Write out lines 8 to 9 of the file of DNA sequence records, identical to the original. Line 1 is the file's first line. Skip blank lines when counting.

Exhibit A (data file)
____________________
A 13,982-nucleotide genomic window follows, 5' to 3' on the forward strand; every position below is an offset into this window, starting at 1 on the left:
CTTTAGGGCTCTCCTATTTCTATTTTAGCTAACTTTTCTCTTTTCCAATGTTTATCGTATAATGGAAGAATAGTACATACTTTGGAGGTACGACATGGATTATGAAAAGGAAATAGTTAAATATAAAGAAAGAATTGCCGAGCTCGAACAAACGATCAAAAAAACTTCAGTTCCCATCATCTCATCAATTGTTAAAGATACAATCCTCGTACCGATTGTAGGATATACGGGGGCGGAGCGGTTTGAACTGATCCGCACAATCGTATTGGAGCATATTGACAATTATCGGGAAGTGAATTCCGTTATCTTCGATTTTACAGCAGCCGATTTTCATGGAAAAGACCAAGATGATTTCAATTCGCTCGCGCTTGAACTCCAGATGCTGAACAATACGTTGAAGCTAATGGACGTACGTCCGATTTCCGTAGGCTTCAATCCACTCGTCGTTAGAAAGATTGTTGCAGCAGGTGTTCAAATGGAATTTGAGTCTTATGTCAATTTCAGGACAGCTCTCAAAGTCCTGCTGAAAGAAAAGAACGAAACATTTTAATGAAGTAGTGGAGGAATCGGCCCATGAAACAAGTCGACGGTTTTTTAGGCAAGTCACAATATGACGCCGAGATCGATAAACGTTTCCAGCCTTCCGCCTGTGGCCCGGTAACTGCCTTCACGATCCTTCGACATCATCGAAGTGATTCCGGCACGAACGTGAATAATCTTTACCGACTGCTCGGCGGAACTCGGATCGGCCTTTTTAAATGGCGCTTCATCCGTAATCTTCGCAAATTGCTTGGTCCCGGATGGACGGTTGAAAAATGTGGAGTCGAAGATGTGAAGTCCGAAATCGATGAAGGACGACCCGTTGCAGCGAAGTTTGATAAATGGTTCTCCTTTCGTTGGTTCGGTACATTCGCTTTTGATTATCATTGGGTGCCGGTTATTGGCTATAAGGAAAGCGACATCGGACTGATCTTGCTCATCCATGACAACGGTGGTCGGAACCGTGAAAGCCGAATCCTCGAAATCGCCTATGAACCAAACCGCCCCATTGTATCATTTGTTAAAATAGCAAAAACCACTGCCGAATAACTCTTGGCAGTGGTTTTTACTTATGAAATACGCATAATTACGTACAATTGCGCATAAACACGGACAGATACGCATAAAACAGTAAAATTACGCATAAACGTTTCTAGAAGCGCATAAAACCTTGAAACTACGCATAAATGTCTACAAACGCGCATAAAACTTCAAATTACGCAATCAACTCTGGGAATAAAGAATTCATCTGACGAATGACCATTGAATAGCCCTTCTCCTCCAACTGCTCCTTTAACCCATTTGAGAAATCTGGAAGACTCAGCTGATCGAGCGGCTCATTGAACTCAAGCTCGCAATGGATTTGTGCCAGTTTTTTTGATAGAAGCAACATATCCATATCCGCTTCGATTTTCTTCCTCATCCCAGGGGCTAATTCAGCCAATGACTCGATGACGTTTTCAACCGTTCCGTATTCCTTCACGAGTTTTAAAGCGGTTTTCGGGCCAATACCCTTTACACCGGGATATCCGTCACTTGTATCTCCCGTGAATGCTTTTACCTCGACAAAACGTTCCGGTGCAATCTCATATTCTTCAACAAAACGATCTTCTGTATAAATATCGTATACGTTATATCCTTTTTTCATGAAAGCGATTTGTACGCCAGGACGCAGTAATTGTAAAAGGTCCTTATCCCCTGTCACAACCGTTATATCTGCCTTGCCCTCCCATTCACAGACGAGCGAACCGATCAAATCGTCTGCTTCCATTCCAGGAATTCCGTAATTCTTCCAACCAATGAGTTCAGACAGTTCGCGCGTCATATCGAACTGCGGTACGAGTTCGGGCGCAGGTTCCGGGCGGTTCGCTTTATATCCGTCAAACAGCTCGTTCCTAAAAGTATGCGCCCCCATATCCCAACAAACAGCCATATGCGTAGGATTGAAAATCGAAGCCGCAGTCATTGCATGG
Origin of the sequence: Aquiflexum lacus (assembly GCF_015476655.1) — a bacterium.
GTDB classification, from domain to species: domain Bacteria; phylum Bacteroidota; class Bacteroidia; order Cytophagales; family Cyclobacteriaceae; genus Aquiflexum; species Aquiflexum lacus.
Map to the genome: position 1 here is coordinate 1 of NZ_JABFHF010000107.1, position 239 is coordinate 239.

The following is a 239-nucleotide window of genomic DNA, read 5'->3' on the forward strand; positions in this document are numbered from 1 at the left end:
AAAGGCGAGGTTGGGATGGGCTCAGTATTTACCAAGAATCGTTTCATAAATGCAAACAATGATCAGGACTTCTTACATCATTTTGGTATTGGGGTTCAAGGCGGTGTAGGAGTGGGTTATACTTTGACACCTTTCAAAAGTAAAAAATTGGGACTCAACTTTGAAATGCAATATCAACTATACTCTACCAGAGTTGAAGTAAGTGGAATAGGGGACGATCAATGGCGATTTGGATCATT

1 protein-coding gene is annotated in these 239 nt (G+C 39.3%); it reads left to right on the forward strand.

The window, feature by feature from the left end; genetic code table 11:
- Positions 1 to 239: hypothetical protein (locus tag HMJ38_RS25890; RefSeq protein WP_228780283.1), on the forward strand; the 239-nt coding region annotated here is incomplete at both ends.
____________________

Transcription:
1 protein-coding gene is annotated in these 239 nt (G+C 39.3%); it reads left to right on the forward strand.

The window, feature by feature from the left end; genetic code table 11: